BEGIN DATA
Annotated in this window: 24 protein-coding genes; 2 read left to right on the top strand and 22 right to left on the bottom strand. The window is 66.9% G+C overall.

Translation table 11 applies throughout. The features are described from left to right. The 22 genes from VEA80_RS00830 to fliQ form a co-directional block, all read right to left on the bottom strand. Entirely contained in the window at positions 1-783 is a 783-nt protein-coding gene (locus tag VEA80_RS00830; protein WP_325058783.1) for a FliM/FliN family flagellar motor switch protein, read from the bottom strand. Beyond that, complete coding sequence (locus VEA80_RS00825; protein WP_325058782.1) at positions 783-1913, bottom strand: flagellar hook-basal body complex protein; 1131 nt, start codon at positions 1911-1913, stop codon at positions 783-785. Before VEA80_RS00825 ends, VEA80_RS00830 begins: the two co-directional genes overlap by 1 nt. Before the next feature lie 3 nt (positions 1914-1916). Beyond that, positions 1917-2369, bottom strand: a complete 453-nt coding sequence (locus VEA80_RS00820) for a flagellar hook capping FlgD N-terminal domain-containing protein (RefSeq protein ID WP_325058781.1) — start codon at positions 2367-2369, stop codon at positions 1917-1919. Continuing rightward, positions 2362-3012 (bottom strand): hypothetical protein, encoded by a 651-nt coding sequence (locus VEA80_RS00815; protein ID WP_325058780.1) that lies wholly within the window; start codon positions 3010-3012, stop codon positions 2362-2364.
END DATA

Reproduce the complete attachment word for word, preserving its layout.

Annotated in this window: 24 protein-coding genes; 2 read left to right on the top strand and 22 right to left on the bottom strand. The window is 66.9% G+C overall.

Translation table 11 applies throughout. The features are described from left to right. The 22 genes from VEA80_RS00830 to fliQ form a co-directional block, all read right to left on the bottom strand. Entirely contained in the window at positions 1-783 is a 783-nt protein-coding gene (locus tag VEA80_RS00830; protein WP_325058783.1) for a FliM/FliN family flagellar motor switch protein, read from the bottom strand. Beyond that, complete coding sequence (locus VEA80_RS00825; protein WP_325058782.1) at positions 783-1913, bottom strand: flagellar hook-basal body complex protein; 1131 nt, start codon at positions 1911-1913, stop codon at positions 783-785. Before VEA80_RS00825 ends, VEA80_RS00830 begins: the two co-directional genes overlap by 1 nt. Before the next feature lie 3 nt (positions 1914-1916). Beyond that, positions 1917-2369, bottom strand: a complete 453-nt coding sequence (locus VEA80_RS00820) for a flagellar hook capping FlgD N-terminal domain-containing protein (RefSeq protein ID WP_325058781.1) — start codon at positions 2367-2369, stop codon at positions 1917-1919. Continuing rightward, positions 2362-3012 (bottom strand): hypothetical protein, encoded by a 651-nt coding sequence (locus VEA80_RS00815; protein ID WP_325058780.1) that lies wholly within the window; start codon positions 3010-3012, stop codon positions 2362-2364.